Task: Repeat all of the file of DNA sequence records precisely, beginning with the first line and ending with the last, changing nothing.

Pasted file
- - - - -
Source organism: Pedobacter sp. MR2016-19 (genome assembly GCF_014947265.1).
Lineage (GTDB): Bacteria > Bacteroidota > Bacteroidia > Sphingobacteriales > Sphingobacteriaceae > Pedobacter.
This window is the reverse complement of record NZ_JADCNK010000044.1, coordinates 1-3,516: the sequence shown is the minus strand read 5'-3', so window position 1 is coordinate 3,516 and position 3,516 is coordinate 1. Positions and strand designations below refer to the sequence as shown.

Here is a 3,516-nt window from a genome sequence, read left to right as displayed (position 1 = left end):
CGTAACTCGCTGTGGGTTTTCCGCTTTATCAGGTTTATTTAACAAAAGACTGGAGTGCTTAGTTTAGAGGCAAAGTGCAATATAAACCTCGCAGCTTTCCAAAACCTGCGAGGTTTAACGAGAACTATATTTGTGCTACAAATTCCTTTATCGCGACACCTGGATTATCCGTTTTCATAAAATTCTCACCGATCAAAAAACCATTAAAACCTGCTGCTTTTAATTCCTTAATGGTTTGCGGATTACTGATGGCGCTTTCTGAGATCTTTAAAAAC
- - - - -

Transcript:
Source organism: Pedobacter sp. MR2016-19 (genome assembly GCF_014947265.1).
Lineage (GTDB): Bacteria > Bacteroidota > Bacteroidia > Sphingobacteriales > Sphingobacteriaceae > Pedobacter.
This window is the reverse complement of record NZ_JADCNK010000044.1, coordinates 1-3,516: the sequence shown is the minus strand read 5'-3', so window position 1 is coordinate 3,516 and position 3,516 is coordinate 1. Positions and strand designations below refer to the sequence as shown.

Here is a 3,516-nt window from a genome sequence, read left to right as displayed (position 1 = left end):
CGTAACTCGCTGTGGGTTTTCCGCTTTATCAGGTTTATTTAACAAAAGACTGGAGTGCTTAGTTTAGAGGCAAAGTGCAATATAAACCTCGCAGCTTTCCAAAACCTGCGAGGTTTAACGAGAACTATATTTGTGCTACAAATTCCTTTATCGCGACACCTGGATTATCCGTTTTCATAAAATTCTCACCGATCAAAAAACCATTAAAACCTGCTGCTTTTAATTCCTTAATGGTTTGCGGATTACTGATGGCGCTTTCTGAGATCTTTAAAAAC